Manufacturer's Suggested Retail Price (MSRP), also known as "sticker" price, is a recommended selling price that automakers give a new car that is above the invoice price paid by the dealer. It is a price that does not include any options that can be added to a particular car style. When shown as a range, the prices are starting MSRPs, without options, for multiple styles for that model.
This price range reflects the Kelley Blue Book Suggested Retail value for all trim levels, but not necessarily all available options.
The Kelley Blue Book Suggested Retail value represents the amount an auto dealer might ask for a specific vehicle; the actual sale price will vary. A vehicle's popularity, condition, warranty, color and local market conditions are factors involved in determining a final price. The retail value is not a trade-in or private party value.
The Suggested Retail value assumes that the vehicle has been fully reconditioned and has a clean title history. The Suggested Retail value also allows for advertising, sales commissions, insurance and other costs of doing business as a dealer. Most vehicles offered at this price have passed an inspection, and some may carry a warranty. Vehicle mileage is assumed to be normal or below normal.
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Expert Reviews 1 of 6
By Rick Popely
April 20, 2001
Vehicle Overview Chevrolet adds a four-door crew-cab model to its compact pickup lineup to counter four-door versions of the Nissan Frontier and Dodge Dakota. The similar GMC Sonoma also gets the crew-cab body style.
The crew cab has four full-size doors that hinge at the front and open like regular doors on a car or sport utility vehicle. The rival Ford Ranger Super Cab has narrow rear doors that swing toward the rear and cant be opened unless the front doors are opened first.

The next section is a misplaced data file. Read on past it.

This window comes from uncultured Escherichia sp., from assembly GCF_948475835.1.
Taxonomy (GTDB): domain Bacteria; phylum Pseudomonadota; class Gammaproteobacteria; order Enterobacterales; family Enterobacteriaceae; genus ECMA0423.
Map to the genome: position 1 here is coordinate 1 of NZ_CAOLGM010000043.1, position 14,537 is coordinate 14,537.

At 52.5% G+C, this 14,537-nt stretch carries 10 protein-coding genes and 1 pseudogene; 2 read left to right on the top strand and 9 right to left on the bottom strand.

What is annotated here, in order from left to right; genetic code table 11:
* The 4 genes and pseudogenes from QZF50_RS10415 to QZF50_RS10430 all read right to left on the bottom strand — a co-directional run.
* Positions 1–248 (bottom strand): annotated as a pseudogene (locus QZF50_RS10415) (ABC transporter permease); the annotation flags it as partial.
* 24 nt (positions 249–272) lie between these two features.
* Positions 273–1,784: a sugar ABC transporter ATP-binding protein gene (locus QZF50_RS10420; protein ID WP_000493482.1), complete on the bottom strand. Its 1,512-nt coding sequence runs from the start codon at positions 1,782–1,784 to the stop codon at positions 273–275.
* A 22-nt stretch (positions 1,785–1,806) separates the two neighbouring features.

Exterior The S-10 comes in four configurations. The regular cab is available with a 6- or 7.5-foot cargo bed, the extended cab comes with the 6-foot bed, and the new crew cab has a 4.5-foot bed. The crew cab is 205 inches long the same as the extended cab.
Unlike its full-size pickup segment, Chevy gears the S-10 toward younger buyers by offering sporty exterior packages. Chevy also targets this group with the Xtreme package, which imparts a low-rider with a 2-inch lower ride height and ground-hugging spoilers, side trim and wheel flares. The ZR2 offroad package includes wider front fenders, wheel flares and larger tires.
Interior Depending on your desires and budget, you can fit an S-10 with a three-place front vinyl bench seat, a cloth version of the same seat, a split front bench with a folding center armrest or bucket seats. Extended-cab models add two folding rear jump seats, but you lose the one on the drivers side if you order the optional third door.
The crew cab comes with two front buckets and a three-place rear bench.
Under the Hood A 120-horsepower 2.2-liter four-cylinder engine is standard on two-wheel-drive models, but most buyers choose the 4.3-liter V-6, which is standard on four-wheel-drive models and optional on 2WDs. The V-6 rates 180 hp with 2WD and 190 hp with 4WD. S-10 crew-cab models come only with 4WD. The Insta-Trac 4WD system comes with electronic engagement that allows shifting in or out of 4WD High on the fly with a dashboard switch.
Driving Impressions The Ford Ranger trounces the S-10 in sales, but Chevys compact pickup offers a range of equipment choices and price levels to suit a broad spectrum of buyers.
One advantage the S-10 has is the crew cab, though it is not truly a five-passenger vehicle. The rear seat has skimpy legroom and isnt wide enough for three adults, but two kids fit easily.